Between phone and Skype calls, teleclasses, speeches and business meetings, I talk a lot -- which means keeping my vocal cords in shape is a priority. So, when I feel the seasonal sniffles coming on, or the ice-cold draft of air-conditioning on a long flight, the panic rises in my throat.

The average cold can wreak havoc on your vocal cords causing inflammation, soreness and a croaky sound that I imagine is what a frog playing a kazoo might sound like. But when you're facing an impending public presentation or performance, vocal strain can become a major concern.

I interviewed Christina Hager, a professional opera singer for ten years and current presentation coach. Here's what she had to say about keeping your voice in top shape, even when winter is coming:

Drink 12 glasses of water a day.

I'll admit it, I'm not a water person, but apparently staying hydrated is one of the keys to taking care of our voices. "When it's hot outside, we are more cognizant of drinking water and rehydrating," says Hager, who holds a Masters in Vocal Performances from the Moores School of Music. "However, when it is cold out, and heaters are blasting everywhere -- that is very drying to the voice."

Hager currently coaches businesspeople on giving presentations and suggests drinking a minimum of eight to ten glasses of water a day--or, if you use your voice a lot, up to 12. Oh, and don't forget to sip water liberally on your next flight. Any time of year, airplanes are notoriously dry environments.

Sip on warm liquid, but skip the coffee.

Hager says that it's important to keep your voice not only moist, but warm. While sipping hot tea or water works, she advises against coffee since caffeine has a drying effect on the voice.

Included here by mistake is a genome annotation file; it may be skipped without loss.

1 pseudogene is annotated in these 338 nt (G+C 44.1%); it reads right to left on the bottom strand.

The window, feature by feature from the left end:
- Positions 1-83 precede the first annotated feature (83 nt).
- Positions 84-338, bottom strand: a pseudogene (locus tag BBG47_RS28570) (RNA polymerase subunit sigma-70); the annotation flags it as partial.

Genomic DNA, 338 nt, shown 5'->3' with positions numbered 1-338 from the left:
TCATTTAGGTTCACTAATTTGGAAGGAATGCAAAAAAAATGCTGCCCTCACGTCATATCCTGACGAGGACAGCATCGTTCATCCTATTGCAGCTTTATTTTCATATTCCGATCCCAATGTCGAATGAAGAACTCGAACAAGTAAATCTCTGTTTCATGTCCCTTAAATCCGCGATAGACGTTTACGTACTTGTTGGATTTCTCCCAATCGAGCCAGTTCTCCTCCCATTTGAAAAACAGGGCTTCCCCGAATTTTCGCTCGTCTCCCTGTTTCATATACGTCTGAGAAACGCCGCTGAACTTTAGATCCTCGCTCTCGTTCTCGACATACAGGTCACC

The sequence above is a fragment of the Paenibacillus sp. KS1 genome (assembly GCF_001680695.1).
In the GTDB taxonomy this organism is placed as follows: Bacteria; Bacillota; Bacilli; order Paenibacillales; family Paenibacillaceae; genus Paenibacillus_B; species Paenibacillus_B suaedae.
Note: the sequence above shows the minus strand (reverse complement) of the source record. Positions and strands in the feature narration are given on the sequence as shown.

Steam it up at night.

The voice tends to dry out overnight, especially with the heat blasting during the winter months. Hotel rooms can be particularly challenging since temperature control is often unreliable.

Experts recommend using a humidifier when you sleep to keep the air moist. Small humidifiers are available for travel.

If you don't have one, try filling the sink or an ice bucket with water before you go to bed. "Some of the moisture will dissipate into the air during the night and you will wake up feeling better," Hager explains.

Watch the wine.

Fall and winter bring on the holidays, which means parties with an abundance of food -- and drink. Since wine (and alcohol in general) is drying to the voice, it's a good idea to moderate your intake--and if you're recovering from a cold, abstain altogether.

Also, beware of overeating. It can cause acid reflux -- a huge stressor on the throat and vocal cords.

"Besides being mindful of what you are drinking and eating, consider using an over-the-counter reflux medication and propping the top half of your bed on risers to decrease the effects of the acid on your throat," suggests Hager. If the problems persists or gets worse, it's important to see an ear, nose and throat doctor to talk about the reflux and other treatments.

Rinse out your sinuses.

"Dry, brittle sinuses are more susceptible to infections," says Hager, so rinsing your sinuses nightly helps to keep the nasal passages hydrated and free of germs. If you experience dryness during the day, you can use a saline spray to moisten your sinuses.

Finally, if all else fails, try this tasty brew:

Take either a red onion sliced in half or several chunks of fresh ginger and boil in water until soft. Then add a quarter cup of lemon juice, two to three tablespoons of honey, a quarter cup of apple cider vinegar, and a touch of ground cayenne pepper to the mix. Simmer on low for an additional ten minutes and remove the ginger or red onion.

Once cool enough, sip throughout the day to keep your voice in fighting shape for your next big speech.